Urging our nation's leaders to end hunger
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Food Gifts that Matter

By Mark Bittman on December 21, 2011
© The New York Times

My column today offers suggestions for gifts for non-cooks. Obviously, cooking is not the only issue out there, and direct contact with friends is not the only way to change things in the food world: there is cash. There are countless worthy causes and just as many charitable institutions. If finding the cash to spare is difficult so, too, may be choosing where it will be put to best use. But if you’re thinking about making a donation this year to brighten the national or global food landscape, here’s a list of organizations where your gifts will be well spent. (No doubt there are equally worthy omissions; please add them in the comments section.)

  • Trickle Up: Helps people living on less than $1.25 a day to lift themselves out of poverty by providing them with seed capital grants, community savings groups to help build their assets, and training for how to operate and grow a microenterprise.
  • Oxfam: Works to end poverty and injustice in America and the rest of the world. Oxfam International has a particularly interesting blog written and edited by Duncan Green, head of research for Oxfam Great Britain. Also consider WhyHunger and Action Against Hunger.

 

  • Bread for the World: Lobbies U.S. political leaders — hard and effectively — to make addressing world hunger a national priority.
  • Growing Power: Develops community-based food systems by training community members to sustainably, grow, process, market and distribute food. Its founder, Will Allen, is one of the more inspiring and gifted figures in the “good food movement” — or whatever you choose to call it — and a pioneer in the field of urban agriculture.
  • Coalition of Immokalee Workers: Fights for fair wages, better treatment, better housing and greater respect for low-wage immigrant farm workers in Florida. CIW also works for stronger laws and enforcement protecting workers’ rights and the right to organize.
  • The Humane Society of the United States: Advocates for the rights of animals, most notably — when it comes to changing the U.S. food system — by exposing the horrific, and all-too-routine animal abuses that have come to define industrial animal agriculture.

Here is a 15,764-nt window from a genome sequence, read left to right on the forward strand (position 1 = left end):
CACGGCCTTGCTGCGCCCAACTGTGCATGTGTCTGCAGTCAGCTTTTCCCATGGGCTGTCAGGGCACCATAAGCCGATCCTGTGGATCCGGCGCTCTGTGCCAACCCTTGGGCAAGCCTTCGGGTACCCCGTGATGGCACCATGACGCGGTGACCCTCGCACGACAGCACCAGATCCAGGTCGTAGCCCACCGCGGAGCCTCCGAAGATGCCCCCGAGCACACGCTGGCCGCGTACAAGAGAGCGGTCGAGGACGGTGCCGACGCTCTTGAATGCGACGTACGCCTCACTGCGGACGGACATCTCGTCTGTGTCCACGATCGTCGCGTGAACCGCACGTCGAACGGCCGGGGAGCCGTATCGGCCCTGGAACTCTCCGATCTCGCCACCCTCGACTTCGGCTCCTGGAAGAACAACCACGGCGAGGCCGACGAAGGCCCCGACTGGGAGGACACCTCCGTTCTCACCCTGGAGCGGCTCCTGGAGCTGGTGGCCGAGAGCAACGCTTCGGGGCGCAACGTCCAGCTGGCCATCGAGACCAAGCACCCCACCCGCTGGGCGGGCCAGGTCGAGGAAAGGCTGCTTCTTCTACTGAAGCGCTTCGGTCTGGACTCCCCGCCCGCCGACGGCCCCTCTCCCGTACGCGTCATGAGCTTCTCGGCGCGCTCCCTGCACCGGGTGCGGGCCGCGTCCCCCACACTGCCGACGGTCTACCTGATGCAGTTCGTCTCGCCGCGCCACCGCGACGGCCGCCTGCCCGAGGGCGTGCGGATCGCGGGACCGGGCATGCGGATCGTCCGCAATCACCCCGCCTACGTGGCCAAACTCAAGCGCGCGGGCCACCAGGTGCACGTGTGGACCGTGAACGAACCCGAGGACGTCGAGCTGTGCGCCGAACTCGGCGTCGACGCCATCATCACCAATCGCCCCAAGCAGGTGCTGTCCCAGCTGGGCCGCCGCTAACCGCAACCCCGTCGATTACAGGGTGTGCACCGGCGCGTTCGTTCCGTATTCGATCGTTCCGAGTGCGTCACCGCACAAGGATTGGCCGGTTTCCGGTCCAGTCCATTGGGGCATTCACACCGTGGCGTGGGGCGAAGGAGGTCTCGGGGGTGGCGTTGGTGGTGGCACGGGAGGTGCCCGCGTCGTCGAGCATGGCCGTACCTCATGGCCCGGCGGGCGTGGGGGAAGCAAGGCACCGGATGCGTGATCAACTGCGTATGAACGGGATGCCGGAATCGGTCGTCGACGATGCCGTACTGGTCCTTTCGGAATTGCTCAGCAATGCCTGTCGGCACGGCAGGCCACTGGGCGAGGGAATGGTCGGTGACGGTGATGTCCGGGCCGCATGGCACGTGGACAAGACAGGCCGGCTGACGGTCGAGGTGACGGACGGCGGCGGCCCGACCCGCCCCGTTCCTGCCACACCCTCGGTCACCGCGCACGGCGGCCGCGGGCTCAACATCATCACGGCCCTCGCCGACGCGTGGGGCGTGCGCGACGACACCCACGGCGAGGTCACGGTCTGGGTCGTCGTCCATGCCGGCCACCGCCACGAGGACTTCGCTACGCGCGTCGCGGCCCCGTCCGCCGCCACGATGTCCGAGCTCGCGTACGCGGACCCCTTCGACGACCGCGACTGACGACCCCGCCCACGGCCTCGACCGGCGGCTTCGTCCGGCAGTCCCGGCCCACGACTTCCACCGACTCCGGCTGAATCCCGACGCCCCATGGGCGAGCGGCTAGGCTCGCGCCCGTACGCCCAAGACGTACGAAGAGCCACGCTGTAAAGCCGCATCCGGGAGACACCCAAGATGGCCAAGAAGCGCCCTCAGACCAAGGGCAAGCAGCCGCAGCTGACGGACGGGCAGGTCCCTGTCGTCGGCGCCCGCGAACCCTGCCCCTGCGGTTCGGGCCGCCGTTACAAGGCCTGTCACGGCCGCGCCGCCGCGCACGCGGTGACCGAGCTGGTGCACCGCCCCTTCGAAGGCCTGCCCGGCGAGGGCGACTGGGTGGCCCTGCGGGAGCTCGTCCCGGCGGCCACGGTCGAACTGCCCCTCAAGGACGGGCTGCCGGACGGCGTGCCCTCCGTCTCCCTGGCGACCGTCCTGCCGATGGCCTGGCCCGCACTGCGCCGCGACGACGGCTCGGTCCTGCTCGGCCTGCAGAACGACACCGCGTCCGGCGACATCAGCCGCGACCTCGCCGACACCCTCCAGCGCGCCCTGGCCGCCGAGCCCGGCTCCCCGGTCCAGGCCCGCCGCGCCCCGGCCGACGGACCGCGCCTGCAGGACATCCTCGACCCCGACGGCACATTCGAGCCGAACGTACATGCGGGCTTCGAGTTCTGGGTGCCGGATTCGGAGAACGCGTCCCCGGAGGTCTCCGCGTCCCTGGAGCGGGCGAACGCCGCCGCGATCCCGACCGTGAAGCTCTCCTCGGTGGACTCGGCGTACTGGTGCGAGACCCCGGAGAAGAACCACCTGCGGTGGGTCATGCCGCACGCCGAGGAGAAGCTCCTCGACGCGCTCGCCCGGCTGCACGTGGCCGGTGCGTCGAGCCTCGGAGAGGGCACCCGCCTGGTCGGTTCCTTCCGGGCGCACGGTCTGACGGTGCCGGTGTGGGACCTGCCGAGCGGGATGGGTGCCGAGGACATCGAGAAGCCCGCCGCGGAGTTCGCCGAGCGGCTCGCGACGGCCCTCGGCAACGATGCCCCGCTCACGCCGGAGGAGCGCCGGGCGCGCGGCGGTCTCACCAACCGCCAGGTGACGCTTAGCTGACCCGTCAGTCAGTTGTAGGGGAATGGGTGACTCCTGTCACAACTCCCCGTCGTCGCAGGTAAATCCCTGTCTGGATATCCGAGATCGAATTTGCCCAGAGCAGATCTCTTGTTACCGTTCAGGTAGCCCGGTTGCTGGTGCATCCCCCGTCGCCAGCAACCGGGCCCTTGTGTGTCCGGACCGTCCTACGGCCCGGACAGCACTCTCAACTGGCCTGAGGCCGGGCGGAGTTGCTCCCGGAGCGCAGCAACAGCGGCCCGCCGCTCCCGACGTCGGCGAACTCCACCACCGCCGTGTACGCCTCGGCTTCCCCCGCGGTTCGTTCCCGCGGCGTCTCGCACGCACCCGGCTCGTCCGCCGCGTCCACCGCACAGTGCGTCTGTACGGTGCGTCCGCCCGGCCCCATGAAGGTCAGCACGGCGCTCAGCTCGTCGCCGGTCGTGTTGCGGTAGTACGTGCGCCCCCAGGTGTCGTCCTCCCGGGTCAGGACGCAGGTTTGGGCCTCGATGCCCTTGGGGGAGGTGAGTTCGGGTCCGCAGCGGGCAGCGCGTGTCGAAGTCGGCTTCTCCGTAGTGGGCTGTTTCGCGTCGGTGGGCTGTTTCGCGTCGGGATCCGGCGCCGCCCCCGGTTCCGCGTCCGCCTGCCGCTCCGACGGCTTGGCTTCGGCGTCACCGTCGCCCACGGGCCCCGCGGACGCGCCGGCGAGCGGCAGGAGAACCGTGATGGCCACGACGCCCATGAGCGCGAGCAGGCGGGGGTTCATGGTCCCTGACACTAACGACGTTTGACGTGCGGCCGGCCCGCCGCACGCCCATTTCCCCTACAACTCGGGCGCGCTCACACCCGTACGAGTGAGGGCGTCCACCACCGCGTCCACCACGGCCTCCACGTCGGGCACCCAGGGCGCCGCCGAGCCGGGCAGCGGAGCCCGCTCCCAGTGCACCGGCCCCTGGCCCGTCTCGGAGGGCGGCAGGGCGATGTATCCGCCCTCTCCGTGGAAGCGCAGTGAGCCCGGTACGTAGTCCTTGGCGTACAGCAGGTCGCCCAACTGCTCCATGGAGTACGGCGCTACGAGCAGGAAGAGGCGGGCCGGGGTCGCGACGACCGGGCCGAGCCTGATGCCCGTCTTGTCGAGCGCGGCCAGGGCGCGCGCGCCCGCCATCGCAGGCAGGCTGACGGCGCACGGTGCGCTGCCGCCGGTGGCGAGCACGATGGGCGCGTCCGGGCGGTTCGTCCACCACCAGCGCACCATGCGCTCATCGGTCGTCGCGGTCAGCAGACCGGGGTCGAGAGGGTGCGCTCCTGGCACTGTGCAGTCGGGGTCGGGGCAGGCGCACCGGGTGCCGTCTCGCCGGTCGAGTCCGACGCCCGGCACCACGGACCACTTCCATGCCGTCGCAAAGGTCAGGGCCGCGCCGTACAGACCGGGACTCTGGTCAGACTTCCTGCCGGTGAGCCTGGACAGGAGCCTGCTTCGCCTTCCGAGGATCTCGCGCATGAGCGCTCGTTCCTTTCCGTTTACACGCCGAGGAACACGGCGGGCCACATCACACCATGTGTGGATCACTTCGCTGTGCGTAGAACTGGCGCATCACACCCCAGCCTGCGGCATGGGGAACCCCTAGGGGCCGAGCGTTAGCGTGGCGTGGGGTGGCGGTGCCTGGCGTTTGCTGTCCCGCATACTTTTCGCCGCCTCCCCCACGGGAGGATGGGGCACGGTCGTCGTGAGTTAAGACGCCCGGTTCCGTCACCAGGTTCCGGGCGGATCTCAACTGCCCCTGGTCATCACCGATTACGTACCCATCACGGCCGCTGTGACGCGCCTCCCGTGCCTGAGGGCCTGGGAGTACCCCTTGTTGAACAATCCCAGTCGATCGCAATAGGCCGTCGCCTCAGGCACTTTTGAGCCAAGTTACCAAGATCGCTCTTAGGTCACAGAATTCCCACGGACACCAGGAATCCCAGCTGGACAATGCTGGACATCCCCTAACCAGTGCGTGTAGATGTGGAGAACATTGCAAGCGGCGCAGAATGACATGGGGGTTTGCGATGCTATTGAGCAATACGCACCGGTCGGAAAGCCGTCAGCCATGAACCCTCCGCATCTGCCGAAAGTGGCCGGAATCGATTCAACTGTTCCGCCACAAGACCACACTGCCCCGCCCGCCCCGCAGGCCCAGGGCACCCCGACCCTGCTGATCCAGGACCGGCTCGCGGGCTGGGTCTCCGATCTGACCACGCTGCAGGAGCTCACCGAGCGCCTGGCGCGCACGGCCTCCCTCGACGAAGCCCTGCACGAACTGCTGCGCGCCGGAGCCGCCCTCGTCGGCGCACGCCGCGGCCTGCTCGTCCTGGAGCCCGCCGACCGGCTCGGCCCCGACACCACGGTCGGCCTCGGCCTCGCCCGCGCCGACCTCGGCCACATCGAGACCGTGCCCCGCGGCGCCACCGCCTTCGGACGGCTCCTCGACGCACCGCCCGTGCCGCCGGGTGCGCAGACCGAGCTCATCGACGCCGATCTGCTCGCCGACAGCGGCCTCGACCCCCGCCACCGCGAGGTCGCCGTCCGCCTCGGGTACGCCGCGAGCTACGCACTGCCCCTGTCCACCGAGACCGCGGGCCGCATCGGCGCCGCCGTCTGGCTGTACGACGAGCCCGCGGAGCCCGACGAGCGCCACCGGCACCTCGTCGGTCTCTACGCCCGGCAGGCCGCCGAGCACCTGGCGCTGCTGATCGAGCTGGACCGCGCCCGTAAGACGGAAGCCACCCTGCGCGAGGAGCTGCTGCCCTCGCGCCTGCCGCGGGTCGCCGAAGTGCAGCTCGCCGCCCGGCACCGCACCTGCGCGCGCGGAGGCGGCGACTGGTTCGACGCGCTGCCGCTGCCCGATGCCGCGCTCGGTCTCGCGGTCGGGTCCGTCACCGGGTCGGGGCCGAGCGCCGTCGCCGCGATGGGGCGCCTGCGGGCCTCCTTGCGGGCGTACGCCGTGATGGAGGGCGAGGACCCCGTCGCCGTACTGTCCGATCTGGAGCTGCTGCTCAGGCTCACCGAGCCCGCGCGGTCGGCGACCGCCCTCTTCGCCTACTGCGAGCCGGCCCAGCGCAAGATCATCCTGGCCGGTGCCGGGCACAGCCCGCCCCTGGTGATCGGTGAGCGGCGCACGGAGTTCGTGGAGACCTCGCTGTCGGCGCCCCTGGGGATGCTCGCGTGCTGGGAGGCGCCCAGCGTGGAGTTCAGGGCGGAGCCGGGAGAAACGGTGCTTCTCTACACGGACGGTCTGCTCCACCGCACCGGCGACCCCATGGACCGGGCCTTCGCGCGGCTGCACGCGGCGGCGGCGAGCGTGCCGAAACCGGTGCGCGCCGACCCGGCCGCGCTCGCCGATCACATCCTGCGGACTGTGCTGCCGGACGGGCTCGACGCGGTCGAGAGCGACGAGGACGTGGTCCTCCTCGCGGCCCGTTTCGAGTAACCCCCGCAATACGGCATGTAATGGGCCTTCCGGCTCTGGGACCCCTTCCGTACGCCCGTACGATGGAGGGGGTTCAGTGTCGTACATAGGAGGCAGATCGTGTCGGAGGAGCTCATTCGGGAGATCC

• Let’s Move Salad Bars to Schools: Increases schoolchildren’s access to, and consumption of, fruits and vegetables by supporting and installing salad bars in schools across the U.S. This is one of Let’s Move’s most direct initiatives to address childhood obesity.
  • Wholesome Wave: Its Double Value Coupon Program — now in over 200 markets in 23 states — doubles the value of federal nutrition assistance dollars — like SNAP and WIC — at participating farmers markets, making local fruits and vegetables more accessible to low-income Americans.
  • Food Bank of New York City: New York’s preeminent hunger relief organization, tackling food poverty through distribution, income support and nutrition education.
  • City Harvest: Rescues over 83,000 pounds of food every day, and distributes it to nearly 600 community programs. Instead of — or in addition to — donating funds, you can also donate food.
  • People’s Grocery: Improves the economy and health of West Oakland by addressing the local food system and increasing access to healthy foods. Its work has served as a model for like-minded organizations across the country. (Here’s an interesting interview with Nikki Henderson, of People’s Grocery, and Alice Waters.)
  • Food Corps: Sends service members to limited-resource communities around the U.S. to build and tend school gardens, implement nutrition education programs and bring healthy, local food to school cafeterias.
  • Slow Food USA: Promotes food that’s healthy for the people who eat and grow it, and for the environment in which it’s grown. Slow Food USA also recently issued the $5 Challenge, a heartening charge for home cooks to reclaim the value meal from fast food.
  • National Sustainable Agriculture Coalition: Works to protect and promote federal agricultural policies that benefit local food systems, rural communities, family farmers and environmentally responsible practices.
  • The Land Institute: Works to develop and promote an ecologically stable system of perennial agriculture with grain yields comparable to — and inputs less than — traditional annual monoculture.
  • Oceana: Quite simply, strives to protect the oceans in every way imaginable, as evidenced by its extensive list of victories won over the past eight years.
  • Just Food: Works to ensure that every neighborhood in New York City has the resources it needs to make fresh, local food accessible to all of its residents.

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